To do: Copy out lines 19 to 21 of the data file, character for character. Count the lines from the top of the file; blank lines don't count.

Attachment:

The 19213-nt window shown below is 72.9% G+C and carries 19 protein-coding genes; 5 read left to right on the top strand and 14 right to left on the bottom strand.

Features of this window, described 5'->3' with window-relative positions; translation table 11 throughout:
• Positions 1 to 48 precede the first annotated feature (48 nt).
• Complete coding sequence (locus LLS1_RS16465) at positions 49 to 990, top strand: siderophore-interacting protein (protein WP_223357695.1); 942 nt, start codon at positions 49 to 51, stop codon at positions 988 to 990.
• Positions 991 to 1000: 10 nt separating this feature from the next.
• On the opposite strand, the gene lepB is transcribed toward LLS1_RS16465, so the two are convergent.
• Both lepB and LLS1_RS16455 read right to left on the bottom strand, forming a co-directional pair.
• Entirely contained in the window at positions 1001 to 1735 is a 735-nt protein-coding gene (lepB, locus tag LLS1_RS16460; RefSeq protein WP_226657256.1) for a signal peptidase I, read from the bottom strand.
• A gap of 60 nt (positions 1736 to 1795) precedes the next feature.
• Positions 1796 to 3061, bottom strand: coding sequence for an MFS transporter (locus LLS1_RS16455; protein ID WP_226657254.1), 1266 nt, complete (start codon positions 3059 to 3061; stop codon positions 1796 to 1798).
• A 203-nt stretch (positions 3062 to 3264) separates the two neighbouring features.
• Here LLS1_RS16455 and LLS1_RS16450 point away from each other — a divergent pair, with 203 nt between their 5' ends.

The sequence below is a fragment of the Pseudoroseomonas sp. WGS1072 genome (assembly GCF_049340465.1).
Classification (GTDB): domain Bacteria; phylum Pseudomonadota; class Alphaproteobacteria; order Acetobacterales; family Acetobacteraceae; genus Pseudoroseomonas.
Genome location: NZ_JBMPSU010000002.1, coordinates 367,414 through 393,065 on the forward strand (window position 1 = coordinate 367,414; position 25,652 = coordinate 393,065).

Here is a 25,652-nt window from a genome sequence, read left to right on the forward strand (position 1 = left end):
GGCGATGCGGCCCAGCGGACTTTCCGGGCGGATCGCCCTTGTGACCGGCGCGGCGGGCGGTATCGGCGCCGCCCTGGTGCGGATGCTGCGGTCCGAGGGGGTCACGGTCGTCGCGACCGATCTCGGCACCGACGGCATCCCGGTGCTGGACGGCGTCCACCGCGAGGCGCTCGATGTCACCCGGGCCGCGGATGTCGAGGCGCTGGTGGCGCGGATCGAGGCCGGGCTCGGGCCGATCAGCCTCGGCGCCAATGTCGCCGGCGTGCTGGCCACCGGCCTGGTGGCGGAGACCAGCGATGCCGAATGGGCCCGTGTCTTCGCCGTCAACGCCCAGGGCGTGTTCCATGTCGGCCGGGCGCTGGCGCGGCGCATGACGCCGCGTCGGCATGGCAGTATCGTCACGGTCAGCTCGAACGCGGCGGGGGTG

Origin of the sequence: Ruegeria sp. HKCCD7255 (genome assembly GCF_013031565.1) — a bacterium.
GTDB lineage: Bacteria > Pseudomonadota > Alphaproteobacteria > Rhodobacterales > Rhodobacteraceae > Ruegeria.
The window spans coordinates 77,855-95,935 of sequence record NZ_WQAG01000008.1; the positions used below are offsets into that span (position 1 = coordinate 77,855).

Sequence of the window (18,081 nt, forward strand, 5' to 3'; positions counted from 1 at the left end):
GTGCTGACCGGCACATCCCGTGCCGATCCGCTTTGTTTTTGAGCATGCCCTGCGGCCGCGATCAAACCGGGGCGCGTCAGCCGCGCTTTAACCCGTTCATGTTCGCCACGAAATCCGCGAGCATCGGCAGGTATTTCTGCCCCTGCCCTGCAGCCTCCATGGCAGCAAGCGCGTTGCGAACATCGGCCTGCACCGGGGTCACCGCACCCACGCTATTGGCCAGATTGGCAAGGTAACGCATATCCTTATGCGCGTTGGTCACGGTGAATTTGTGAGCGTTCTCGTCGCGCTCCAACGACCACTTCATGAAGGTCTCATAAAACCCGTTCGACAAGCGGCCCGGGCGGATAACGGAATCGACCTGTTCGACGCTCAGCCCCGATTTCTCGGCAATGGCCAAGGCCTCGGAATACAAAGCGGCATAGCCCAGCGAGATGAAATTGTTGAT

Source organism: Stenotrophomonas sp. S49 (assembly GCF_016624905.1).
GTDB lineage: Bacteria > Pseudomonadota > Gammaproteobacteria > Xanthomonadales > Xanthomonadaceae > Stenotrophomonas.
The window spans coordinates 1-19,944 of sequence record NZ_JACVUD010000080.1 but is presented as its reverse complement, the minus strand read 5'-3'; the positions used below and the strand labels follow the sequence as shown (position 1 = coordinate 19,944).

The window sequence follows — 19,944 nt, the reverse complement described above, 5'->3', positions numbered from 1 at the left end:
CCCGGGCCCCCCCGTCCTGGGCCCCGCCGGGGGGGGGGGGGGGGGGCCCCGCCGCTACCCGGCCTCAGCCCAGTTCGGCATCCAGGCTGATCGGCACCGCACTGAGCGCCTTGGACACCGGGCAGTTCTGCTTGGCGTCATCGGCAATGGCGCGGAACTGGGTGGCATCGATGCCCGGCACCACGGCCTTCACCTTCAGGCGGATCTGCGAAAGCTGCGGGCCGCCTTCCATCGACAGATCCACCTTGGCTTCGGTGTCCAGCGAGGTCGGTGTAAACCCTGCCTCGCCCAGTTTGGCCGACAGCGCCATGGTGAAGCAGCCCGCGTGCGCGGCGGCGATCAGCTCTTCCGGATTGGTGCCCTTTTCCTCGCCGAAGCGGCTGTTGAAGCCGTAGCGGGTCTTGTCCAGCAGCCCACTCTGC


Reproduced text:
GTDB lineage: Bacteria > Pseudomonadota > Alphaproteobacteria > Rhodobacterales > Rhodobacteraceae > Ruegeria.
The window spans coordinates 77,855-95,935 of sequence record NZ_WQAG01000008.1; the positions used below are offsets into that span (position 1 = coordinate 77,855).

Sequence of the window (18,081 nt, forward strand, 5' to 3'; positions counted from 1 at the left end):